Behavioral Therapies that use small rewards (or sometimes punishments) as motivators. Traumatized children and those with Attachment Disorders do not respond in typical ways to rewards and punishments, although rewards and punishments can definitely become triggers for our children. One reason is that the behaviors you’re trying to extinguish are really “can’ts” not “won’ts”. The child’s trauma background makes them dysregulated and the behaviors (could be fight, flight, freeze or tend & befriend) are due to the triggered dysregulation. Sometimes our children are described as “manipulative” or “attention-seeking”. In reality, their brains are hijacked by the trauma and stress chemicals and flooded with the “memories” and they’re emotional systems are overwhelmed (and their logical, higher brain is not about to control this). For some children with an Attachment Disorder, the reward/punishment approach becomes almost a “game”. With their mid-brain stuck in survival mode, most traumatized children attach little value to the rewards as motivators. Instead, some will use the system the adults have set up to maintain a sense of control over the situation. Children from highly deprived backgrounds see little intrinsic value in possessions and focusing on material rewards or the loss thereof does little to foster attachment and trust. In other words, using rewards and punishments is often futile and counterproductive. Many, many, many parents, teachers and therapists try traditional behavior modification programs on children with attachment and trauma problems, to no avail. In some cases, emphasizing rewards and punishments can increase the child’s anxiety and trauma responses, making these approaches actually harmful.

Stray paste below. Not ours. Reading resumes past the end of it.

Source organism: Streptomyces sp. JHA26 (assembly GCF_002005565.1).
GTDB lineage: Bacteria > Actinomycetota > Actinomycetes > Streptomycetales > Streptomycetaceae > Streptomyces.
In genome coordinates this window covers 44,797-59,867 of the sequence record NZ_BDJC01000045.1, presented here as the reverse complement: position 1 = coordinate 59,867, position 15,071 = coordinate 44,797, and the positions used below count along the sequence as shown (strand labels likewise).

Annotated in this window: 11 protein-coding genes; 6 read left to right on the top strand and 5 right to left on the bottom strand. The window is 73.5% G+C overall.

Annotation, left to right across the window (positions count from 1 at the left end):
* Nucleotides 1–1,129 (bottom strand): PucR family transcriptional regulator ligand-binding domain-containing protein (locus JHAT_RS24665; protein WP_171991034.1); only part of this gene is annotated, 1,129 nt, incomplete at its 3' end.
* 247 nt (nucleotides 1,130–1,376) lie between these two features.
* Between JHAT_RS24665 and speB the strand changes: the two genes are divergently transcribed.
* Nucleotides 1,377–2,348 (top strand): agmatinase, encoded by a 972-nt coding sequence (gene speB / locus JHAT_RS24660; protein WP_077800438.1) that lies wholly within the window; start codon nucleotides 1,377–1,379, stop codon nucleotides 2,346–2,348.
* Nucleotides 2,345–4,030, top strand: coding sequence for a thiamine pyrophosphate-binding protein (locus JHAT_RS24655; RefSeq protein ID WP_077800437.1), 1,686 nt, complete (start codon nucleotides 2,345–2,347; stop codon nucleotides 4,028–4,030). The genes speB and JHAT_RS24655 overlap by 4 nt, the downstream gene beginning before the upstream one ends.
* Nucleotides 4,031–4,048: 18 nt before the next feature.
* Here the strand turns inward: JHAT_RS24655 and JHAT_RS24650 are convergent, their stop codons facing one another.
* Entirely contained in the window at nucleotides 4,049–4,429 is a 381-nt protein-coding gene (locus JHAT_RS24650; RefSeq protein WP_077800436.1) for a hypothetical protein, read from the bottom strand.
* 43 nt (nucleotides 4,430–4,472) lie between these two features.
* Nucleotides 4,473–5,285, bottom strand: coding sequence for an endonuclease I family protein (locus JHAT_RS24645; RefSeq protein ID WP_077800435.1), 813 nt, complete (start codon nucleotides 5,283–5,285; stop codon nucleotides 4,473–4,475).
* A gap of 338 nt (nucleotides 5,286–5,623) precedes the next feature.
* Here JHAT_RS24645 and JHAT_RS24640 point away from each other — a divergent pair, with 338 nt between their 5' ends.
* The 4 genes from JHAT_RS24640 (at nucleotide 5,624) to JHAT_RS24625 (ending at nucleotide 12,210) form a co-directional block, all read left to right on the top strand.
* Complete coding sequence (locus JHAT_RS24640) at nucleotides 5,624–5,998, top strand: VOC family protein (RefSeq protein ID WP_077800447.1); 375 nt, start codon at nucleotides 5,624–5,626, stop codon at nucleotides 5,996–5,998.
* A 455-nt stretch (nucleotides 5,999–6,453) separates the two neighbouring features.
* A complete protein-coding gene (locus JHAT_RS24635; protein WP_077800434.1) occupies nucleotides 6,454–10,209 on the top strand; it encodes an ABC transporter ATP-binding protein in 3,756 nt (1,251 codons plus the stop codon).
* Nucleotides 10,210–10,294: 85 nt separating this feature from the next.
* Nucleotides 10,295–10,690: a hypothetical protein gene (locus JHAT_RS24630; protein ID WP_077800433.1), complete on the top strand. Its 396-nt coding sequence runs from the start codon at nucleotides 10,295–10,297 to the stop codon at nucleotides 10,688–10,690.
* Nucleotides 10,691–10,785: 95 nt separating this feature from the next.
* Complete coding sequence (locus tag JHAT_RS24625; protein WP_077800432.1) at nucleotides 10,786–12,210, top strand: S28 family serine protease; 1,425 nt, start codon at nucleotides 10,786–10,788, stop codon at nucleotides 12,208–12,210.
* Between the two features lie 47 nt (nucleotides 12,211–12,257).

So what DOES WORK with traumatized children and those with Attachment Disorders:
1. Focus on Parent-Child Relationship. Attachment Disorders are relationship disorders. The goal of therapy with these children should be to develop a healthier attachment to their primary caregiver (i.e. parents). This means that parents should be actively involved in the therapy sessions and not just sitting in the waiting room. The therapist often acts as a coach and/or parent trainer, guiding the parents to learn the specialized parenting needed to make their responses to the child more “therapeutic”. Successful attachment & trauma therapists recognize the critical role the parent must play as the catalyst for healing and encourages and supports the parent(s) learning these skills.